Juilliard students appear in premieres by Takehiro Ueyama, Brian Brooks, and Darrell Grand Moultrie, plus a reconstruction of a work by Pina Bausch.
Every winter, the Juilliard School presents its dance students in four new works. All its dance students. Although—since some pieces are double cast—you might have to attend two performances to see every single talented dancer on stage. This year, from December 11 through 15, Takehiro Ueyama displayed the dance department’s first-year students in his Nakamura; Brian Brooks took on the second-year dancers in Torrent; and the third-year students performed Darrell Grand Moultrie’s Seeds of Endurance. The 2013 edition of New Dances, however, had to be titled New Dances PLUS, because the 2014 graduating class is performing a revival, and a very important one: Pina Bausch’s Wind von West.
Tanztheater Wuppertal, Bausch’s company, premiered Wind von West (Wind from the West) on December 3, 1975, along with her great Rite of Spring and a smaller-scale dance, Der zweite Frühling (The Second Spring)—all set to music by Igor Stravinsky. The entire program was revived in Wupptertal and presented this past November to celebrate the 40th anniversary of the company that the late choreographer founded.
The revival also marked a coming together of Juilliard’s senior class and students at the Folkwang University of the Arts in Essen (Bausch herself studied at both institutions), as part of the TANZFONDS ERBE Project directed by Bausch veteran Dominique Mercy. Both groups were meticulously coached in Wind von West by Josephine Ann Endicott, who danced its leading role in 1975; Mari DiLena, who understudied her; and John Giffin, another former member of Tanztheater Wuppertal, who performed in it later. Eight Juilliard dancers traveled to Wuppertal to appear in the revival, and seven Folkwang dancers joined the New York cast.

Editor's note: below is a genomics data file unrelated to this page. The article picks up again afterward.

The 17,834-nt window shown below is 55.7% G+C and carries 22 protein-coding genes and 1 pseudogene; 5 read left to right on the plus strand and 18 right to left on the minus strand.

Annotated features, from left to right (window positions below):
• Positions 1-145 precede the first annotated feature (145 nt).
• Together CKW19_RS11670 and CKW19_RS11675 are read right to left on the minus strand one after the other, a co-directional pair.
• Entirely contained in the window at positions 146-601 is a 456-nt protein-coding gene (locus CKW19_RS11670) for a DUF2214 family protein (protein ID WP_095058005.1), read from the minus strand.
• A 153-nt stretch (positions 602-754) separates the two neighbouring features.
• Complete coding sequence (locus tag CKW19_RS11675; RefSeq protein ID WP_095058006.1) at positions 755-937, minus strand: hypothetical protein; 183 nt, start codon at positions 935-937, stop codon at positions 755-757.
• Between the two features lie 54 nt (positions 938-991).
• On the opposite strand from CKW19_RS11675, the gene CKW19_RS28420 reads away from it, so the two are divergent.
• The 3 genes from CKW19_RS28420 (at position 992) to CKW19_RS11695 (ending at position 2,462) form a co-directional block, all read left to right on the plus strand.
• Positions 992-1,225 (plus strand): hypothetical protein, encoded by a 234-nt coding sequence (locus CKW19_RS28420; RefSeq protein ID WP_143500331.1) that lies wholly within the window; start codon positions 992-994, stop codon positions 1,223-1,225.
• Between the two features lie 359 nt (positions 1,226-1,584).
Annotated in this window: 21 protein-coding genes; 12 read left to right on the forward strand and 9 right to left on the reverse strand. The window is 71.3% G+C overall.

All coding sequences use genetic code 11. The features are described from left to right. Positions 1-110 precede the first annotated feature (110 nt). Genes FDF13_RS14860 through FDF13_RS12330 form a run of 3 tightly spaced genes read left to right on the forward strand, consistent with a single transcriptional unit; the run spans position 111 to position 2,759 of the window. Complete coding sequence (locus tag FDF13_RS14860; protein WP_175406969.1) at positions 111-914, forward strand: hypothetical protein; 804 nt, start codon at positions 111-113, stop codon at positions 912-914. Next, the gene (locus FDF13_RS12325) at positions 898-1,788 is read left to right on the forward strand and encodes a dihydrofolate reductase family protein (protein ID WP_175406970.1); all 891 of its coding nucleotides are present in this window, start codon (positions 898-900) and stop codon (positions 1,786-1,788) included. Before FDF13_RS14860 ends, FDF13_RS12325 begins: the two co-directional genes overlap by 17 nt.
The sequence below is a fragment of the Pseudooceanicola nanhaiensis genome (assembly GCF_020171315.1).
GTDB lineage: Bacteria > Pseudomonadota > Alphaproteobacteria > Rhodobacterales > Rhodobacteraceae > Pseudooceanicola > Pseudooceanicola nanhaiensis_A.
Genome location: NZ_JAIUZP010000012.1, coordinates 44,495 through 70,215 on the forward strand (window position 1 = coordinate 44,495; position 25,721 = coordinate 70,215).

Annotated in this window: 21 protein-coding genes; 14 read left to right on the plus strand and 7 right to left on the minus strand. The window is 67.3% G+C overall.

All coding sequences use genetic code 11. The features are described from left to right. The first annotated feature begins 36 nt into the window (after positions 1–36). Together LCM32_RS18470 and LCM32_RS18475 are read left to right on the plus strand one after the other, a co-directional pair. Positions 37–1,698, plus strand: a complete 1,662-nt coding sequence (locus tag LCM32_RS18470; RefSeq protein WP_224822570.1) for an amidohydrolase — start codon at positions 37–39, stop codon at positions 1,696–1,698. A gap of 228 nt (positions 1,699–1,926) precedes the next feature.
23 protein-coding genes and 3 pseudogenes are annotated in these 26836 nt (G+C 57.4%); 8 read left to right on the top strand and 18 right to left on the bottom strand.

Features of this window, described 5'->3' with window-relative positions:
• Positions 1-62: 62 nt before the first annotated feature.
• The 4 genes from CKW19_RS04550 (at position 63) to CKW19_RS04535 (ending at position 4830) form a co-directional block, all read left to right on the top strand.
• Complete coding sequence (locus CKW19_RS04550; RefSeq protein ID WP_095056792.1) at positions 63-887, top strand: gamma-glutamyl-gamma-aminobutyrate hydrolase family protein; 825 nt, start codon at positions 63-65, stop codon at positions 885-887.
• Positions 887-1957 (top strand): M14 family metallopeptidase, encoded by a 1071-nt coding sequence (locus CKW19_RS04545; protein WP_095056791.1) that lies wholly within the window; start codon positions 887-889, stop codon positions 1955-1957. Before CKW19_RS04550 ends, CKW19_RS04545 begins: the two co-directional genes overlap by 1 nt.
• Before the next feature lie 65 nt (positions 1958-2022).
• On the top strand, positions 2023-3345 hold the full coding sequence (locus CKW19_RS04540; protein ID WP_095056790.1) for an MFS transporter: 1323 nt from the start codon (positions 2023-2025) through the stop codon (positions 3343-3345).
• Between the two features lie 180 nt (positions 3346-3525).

Wind von West is set to Stravinsky’s Cantata (1952), written for soprano, tenor, a female chorus of four, two flutes, oboe, English horn, and cello. At Juilliard—oh joy!—it was played live by Juilliard students and graduates under the baton of Yuga Cohler. The text is composed of anonymous early English songs, with verses of a dirge that warn of purgatory threading through it. Stravinsky made the familiar, tuneful “Tomorrow shall be my dancing day” (Jesus is the speaker) simmer with bitter or questioning dissonances. And the heart-breakingly succinct poem “Westron Wind” becomes a fierce contrapuntal duet for tenor and soprano above galloping eighth notes (in its entirety: “Western wind, when wilt thou blow, [that] the small rain down may rain? Christ, if my love were in my arms and I in my bed again!”).
In 1975, Bausch had not yet ventured into the speaking and singing that infused her later works. Wind von West (on which she was assisted by Hans Pop) is a beautiful and mysterious choric dance that could be a woman’s dream or a journey through layers of memory. The set by Rolf Borzik (Bausch’s collaborator and partner until his death in 1980) consists of two scrims that divide the stage horizontally into three “rooms.” To go from one room to another, performers open doors (also made of scrim) on either edge of the stage. Several times, the ensemble of 19 fills all three areas (the cast includes three Folkwang dancers and one or two from Juilliard’s class of 2015).